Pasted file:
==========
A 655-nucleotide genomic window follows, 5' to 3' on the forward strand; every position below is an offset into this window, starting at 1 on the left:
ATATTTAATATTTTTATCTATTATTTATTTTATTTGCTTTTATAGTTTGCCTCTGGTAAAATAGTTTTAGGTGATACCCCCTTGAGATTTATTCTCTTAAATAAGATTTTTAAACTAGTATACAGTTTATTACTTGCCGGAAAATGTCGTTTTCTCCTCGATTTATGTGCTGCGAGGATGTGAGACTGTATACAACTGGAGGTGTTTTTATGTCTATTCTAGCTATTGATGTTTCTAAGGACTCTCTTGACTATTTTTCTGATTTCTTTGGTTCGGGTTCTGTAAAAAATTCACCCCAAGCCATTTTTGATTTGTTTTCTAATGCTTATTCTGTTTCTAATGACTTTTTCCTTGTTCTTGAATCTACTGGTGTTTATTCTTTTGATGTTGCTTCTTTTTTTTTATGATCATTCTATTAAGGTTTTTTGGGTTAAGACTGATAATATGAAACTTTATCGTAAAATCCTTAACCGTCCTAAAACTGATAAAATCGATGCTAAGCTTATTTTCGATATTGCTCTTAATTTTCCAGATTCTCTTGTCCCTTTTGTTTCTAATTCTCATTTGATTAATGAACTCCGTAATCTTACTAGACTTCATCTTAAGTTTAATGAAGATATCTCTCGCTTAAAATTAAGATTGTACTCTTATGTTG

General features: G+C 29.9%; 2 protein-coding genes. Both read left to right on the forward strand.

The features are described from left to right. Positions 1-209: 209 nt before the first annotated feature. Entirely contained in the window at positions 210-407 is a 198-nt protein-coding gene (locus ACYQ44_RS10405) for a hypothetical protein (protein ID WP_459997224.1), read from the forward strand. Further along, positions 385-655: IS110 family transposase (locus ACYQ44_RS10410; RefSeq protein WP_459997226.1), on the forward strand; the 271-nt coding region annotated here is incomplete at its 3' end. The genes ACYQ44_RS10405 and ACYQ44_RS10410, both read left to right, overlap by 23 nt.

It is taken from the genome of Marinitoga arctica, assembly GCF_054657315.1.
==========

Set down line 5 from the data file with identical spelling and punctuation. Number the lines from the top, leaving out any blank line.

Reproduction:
It is taken from the genome of Marinitoga arctica, assembly GCF_054657315.1.